The Baker Heritage Museum had a record fiscal year in 2017-2018 with more than 9,300 visitors, almost 1,000 more than the previous fiscal year.
The county-owned museum, at 2480 Grove St., also brought in about $10,000 more in revenue during the past fiscal year, which ended June 30, 2018.
One reason for the increases, said Director Carly Annable, is the exhibit celebrating the 50th anniversary of the movie “Paint Your Wagon,” which was filmed in 1968 at East Eagle Creek northeast of Baker City and near Anthony Lakes.
The exhibit focuses on the stories of community members who were around when the movie was filmed. It also features memorabilia from the movie, including pants worn by one of the stars, Lee Marvin, and a number of movie posters.
The exhibit also featured a few special events such as a grand opening, a story-sharing event and, still to come, a musical event.
On Oct. 27 Lonnie Shurtleff and Carolyn Mildenberger will perform music from “Paint Your Wagon” and the gold rush era.
The Heritage Museum’s 2018 season ends Oct. 28.
The momentum from the previous fiscal year continued into July, the first month of the new fiscal year.
Museum attendance in July was 1,463, more than double the July 2017 total of 654.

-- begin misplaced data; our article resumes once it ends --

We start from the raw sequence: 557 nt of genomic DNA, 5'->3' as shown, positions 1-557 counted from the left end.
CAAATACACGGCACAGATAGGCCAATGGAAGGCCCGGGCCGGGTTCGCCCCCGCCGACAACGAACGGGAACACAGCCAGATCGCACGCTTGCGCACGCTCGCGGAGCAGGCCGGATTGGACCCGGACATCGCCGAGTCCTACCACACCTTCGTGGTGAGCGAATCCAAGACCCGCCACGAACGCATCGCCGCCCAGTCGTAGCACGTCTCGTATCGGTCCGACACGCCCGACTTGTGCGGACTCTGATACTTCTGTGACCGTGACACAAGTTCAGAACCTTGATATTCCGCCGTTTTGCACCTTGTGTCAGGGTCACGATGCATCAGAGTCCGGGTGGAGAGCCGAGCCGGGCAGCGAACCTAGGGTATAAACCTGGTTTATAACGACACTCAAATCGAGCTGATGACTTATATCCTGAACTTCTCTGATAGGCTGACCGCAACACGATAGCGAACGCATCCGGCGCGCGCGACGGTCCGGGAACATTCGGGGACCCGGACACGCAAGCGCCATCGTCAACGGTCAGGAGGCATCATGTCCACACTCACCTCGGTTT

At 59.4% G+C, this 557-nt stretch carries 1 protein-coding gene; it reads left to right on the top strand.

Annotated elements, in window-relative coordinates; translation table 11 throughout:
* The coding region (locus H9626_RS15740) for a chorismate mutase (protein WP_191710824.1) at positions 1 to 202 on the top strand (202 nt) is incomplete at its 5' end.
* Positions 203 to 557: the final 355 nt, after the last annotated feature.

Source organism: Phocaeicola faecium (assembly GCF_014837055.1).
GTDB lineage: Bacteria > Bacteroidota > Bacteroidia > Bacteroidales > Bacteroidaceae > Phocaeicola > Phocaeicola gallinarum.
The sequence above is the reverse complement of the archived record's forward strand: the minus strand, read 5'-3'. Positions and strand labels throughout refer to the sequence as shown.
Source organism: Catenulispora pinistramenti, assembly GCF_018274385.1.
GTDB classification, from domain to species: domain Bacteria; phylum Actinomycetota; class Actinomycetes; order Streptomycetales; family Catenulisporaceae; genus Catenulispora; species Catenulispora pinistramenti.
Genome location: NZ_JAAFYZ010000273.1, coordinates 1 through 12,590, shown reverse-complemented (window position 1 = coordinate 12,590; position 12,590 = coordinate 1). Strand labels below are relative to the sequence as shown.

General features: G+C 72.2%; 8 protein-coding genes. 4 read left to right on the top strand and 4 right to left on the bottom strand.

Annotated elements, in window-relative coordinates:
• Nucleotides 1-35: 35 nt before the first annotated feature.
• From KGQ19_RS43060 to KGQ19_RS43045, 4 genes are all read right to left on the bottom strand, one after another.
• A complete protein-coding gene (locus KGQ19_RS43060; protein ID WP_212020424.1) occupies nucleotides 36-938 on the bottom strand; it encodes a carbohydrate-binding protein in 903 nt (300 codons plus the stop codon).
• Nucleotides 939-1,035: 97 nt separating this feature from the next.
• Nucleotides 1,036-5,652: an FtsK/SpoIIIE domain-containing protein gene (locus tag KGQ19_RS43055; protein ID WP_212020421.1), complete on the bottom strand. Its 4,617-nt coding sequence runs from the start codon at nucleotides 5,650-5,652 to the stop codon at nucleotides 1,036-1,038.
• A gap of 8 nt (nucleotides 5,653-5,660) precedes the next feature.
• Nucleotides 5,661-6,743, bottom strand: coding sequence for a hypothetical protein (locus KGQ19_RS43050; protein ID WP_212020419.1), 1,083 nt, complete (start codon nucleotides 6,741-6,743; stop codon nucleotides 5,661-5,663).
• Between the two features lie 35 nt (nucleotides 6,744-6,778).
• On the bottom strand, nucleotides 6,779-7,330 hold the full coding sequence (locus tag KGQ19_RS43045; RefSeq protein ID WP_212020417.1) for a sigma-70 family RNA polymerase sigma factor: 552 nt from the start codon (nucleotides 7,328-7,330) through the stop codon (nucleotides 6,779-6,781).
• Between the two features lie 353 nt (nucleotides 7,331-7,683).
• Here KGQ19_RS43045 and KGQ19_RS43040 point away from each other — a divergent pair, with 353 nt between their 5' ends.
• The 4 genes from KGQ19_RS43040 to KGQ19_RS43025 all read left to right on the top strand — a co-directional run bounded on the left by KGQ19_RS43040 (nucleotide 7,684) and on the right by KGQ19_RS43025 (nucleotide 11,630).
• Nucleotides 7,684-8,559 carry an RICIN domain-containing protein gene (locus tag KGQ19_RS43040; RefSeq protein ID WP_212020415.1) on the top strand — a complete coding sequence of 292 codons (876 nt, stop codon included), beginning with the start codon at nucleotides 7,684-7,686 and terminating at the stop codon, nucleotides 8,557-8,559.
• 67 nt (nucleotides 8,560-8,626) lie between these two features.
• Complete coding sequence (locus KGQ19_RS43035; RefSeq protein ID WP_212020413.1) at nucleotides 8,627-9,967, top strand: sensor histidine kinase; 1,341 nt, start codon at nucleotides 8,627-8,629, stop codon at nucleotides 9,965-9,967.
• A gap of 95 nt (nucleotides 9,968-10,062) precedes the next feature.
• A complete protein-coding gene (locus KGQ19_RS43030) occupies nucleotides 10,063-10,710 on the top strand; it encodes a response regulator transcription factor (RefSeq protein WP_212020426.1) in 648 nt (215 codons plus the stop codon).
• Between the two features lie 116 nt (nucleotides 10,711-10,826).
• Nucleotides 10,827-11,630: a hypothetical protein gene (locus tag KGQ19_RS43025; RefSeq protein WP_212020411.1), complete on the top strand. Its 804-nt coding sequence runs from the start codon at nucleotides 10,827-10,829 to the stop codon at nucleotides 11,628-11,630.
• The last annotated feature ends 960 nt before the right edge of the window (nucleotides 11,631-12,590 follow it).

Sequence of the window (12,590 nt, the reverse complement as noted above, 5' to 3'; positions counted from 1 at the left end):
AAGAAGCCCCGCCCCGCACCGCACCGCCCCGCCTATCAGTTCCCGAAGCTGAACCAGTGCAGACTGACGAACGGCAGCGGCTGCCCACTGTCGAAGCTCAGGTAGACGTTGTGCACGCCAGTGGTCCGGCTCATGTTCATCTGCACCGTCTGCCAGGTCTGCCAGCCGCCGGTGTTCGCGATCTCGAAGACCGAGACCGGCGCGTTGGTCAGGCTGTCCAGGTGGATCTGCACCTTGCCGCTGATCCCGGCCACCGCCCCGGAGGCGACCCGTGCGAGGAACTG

August’s attendance was down from the previous year, 1,260 compared with 1,821. Annable attributes that trend to the large number of people who came to Baker County in August 2017 to watch the total solar eclipse on Aug. 21.
This was the first time that the museum has planned events themed around exhibits. The museum plans to continue the “Paint Your Wagon” events next year — the 50th anniversary of the film’s theatrical release — and to schedule special events related to the next central exhibit.
The museum’s central exhibit changes every two years.
2020 marks the 100th anniversary of the building that houses the museum.
Throughout its history the building has been used for a number of things, including a community swimming pool — the natatorium — a fire station, a host of 4-H shows and even a wedding venue.
Annable said the “Paint Your Wagon” exhibit isn’t the only reason for the successful year for the museum.
Annable, who has worked as the museum director for about a year and a half, has been working to increase engagement between the museum and members of the community, specifically children. Of the 9,300 people who visited the museum the past fiscal year, 1,848 were 12 or younger, an increase of 1,566 the previous year.
“For the last couple years we have been trying to focus on kids in the community,” said Annable.
See more in the Sept. 14, 2018, issue of the Baker City Herald.